Time Is What We Want Most But What We Used Worst… William Penn
This week we motored to the eye doctor for an appointment for TLO. This was a new doctor added to our portfolio as his previous eye doctor was no longer on the TLO’s insurance plan. Like many caregivers, I ended leaving work early in the afternoon to pick up TLO so that we could head west to the appointment. Twenty minutes from work to home; twenty minutes from home to the doctor’s office. I guess you can say I was ‘Driving TLO’ (Driving Miss Daisy just did not sound right!)
On our way to the Doctor’s appointment, I got my first indication that this appointment had the potential to be a problem.
- TLO: “When I made the appointment I asked them to send me the paperwork so I could fill it out and have it ready when we arrive. I never received the paperwork, so if I do not have any of the information they need, I am going to write on each line, ‘I’m too old to remember because you did not send me the paperwork ahead of time!’”
- Me: “How long ago did you make this appointment?”
- TLO: “At least six weeks ago and I called them in the mean time to ask them to send me the paperwork”
- Me: “So you made two request for the paperwork.”
- TLO “Yes!”
- “Oh boy,” I thought to myself. ”This is going to be a long afternoon”
We promptly arrived 15 minutes ahead of schedule and TLO started to fill out his paperwork. Surprised that he did not say something to the receptionist about not being mailed the paperwork prior to the appointment, he took pen to paper and started to fill out the requested information. (Of course, they took his co-pay first!) As I peeked over to see what how he was doing with the paper work, I noticed a few long answers which started…”I’m too old to remember.” I chuckled, but made sure he was not missing any critical information that the doctor or staff needed which was important to his care.
While completing the paperwork we sat in what I thought was a waiting room, which was empty. “We are going to move through this appointment quickly I thought.” WRONG! 45 minutes later the receptionist called us and pointed us down the hallway to a second waiting area. We were shocked to find 12 people in this waiting room to see the ‘tech’ then the doctor. Another 45 minutes, and finally he is called in for his eye exam, which took all of about 15 minutes.
While watching the other patients in the waiting room, I was trying to determine how people were being called in for their exam. There seemed to be no rhyme or reason as patients who were there before us, were called after us. You know that is the case when you get the evil eye from someone sitting across the room from you when your name is called and their name is not. I could see the nurses, tech support, receptionist all fluttering around the office, but no one taking charge. Patients sitting there getting frustrated; receptionists with their glass window closed.
Soon TLO returned with the nurse who said, “Take a seat, Mr. Schiffer the doctor will see you soon!’ I said to him, “What’s up, did you not see the doctor?” “no,” he replied, “they just did the test, they will call us again to review with the doctor.”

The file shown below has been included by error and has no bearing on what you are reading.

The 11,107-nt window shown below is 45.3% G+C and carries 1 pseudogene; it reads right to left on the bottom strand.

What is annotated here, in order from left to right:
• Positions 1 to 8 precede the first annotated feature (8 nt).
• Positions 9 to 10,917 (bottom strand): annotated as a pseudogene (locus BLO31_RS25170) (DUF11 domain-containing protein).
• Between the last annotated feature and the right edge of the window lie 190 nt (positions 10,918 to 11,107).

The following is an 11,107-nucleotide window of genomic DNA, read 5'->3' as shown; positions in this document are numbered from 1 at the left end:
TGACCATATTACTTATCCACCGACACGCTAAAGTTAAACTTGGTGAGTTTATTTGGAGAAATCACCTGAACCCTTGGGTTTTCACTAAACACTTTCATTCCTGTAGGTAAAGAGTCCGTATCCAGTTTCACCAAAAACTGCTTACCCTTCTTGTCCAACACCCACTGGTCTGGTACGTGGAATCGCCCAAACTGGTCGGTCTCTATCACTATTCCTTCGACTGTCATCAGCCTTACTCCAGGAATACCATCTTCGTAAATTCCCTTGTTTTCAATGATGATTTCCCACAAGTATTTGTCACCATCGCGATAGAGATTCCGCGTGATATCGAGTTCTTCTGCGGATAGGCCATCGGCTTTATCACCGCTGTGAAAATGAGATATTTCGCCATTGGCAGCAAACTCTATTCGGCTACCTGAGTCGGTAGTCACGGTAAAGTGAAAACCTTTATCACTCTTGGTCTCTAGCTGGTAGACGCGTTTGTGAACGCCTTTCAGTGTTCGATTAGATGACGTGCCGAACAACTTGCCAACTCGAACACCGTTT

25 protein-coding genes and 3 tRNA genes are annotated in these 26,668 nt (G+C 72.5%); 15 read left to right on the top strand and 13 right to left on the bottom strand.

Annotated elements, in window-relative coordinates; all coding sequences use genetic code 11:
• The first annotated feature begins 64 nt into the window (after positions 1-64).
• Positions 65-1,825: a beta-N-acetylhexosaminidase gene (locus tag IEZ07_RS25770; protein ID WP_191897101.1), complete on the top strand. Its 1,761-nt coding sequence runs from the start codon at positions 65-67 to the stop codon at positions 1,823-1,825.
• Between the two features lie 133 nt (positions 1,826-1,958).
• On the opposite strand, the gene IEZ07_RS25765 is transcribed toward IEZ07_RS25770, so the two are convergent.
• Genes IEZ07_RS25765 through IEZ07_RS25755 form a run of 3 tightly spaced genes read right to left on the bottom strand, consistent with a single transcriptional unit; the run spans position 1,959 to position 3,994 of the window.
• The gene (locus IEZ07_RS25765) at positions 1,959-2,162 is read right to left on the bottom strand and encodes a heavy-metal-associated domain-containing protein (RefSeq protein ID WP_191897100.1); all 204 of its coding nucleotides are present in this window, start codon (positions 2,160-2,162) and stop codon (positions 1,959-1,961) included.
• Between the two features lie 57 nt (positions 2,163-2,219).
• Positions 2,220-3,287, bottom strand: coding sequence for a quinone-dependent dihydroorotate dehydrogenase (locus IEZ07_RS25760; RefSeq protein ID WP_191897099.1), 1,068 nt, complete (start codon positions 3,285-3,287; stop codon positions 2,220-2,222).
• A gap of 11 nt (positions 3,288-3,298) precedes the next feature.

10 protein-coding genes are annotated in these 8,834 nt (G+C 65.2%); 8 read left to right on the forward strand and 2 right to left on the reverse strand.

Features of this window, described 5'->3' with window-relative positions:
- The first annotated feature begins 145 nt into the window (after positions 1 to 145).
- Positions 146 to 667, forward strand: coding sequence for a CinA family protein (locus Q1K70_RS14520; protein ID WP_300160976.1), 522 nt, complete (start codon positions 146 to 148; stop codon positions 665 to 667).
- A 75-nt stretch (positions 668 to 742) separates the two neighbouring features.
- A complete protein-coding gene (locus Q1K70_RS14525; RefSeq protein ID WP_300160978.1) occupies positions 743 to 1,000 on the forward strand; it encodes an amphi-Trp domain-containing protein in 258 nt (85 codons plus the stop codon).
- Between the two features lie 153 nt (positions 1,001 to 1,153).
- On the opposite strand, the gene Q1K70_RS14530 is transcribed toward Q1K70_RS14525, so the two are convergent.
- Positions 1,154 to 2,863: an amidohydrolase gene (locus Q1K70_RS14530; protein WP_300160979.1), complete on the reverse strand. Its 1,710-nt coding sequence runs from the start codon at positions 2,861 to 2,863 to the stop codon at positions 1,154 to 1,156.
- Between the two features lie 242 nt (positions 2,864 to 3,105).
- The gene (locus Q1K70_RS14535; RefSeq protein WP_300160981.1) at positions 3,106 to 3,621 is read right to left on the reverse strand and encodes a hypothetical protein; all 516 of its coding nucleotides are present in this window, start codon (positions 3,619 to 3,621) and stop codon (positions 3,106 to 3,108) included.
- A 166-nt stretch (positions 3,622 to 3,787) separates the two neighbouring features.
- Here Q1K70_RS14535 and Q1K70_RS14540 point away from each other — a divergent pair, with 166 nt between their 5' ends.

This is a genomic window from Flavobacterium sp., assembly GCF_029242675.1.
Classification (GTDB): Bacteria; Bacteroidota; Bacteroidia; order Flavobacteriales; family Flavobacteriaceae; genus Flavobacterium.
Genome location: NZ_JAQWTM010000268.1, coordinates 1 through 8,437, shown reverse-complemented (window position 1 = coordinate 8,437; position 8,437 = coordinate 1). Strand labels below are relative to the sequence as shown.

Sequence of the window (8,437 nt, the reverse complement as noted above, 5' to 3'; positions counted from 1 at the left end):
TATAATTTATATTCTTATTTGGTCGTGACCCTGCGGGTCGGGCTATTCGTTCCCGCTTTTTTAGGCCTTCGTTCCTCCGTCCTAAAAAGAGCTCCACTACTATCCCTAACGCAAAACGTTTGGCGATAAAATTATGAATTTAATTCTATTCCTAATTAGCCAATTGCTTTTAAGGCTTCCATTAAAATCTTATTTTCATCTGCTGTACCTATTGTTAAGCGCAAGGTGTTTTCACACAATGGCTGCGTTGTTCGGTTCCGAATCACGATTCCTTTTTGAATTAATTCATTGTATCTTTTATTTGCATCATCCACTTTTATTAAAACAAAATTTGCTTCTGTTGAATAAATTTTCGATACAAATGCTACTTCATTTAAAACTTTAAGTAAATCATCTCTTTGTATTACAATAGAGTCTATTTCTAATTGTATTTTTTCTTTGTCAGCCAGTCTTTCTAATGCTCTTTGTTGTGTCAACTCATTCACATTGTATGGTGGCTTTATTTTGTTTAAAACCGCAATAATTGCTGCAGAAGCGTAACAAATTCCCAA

Oh boy, more delays, there is just so much daytime TV one can take. How do people watch those judge shows?
Time continues to drag on, and on and on… Now we’re past two hours waiting in this office (as were many of the other patients) and we’re both started to get frustrated. One of the nurses approaches us wanting to know his primary care doctor and his previous eye doctor. “All that information is on the paperwork. What seems to be the problem” we said in unison. (Yes, he did put that info on the paperwork!) “Oh, we’re just waiting on the referral.” the doctor will not see you without the referral. YIKES!
One of the great things about TLO is that he follows up with his primary care physician on a regular basis when there is a need for a referral. He confirmed weeks prior to the appointment that the referral had been sent by his PCP.
Before I could even get to the receptionist to straighten out this mess, TLO had beaten me to the punch. Let us just say that we have two very diverse ways in handling conflict. I will let your imagine run wild about his loud and direct conversation with the receptionist!
Two and a half hours into our extended stay at the eye doctor’s office, we finally just left.
We have reported the eye doctor to our primary care physician so that they do not make any more referrals to that office. Knowing that they have the needed referral, we have also reported the eye doctor to our insurance company because we are both confident that they will bill for the appointment.
Time is a precious commodity. Too often time waiting in doctors’ offices is wasted by the inefficiency of the staff; we have all experienced it. But how do we combat it?
- Always tell the doctor about your positive and/or negative experience with staff or office procedures; often doctors are the last ones to know. It is their reputation!
- Always tell the referring physician about a positive/negative experience with a referral they have made.
- When going to a new doctor, always ask for the paperwork in advance of the appointment to help expedite the wait time.
- Inform your insurance provider of a problem with a referral.
- Always double-check with your PCP to make sure that the referral has been made.
I would love to hear what you do to combat wasted time at the doctor’s office.
You see…We Might Have Cancer, But Cancer Does Not Have Us!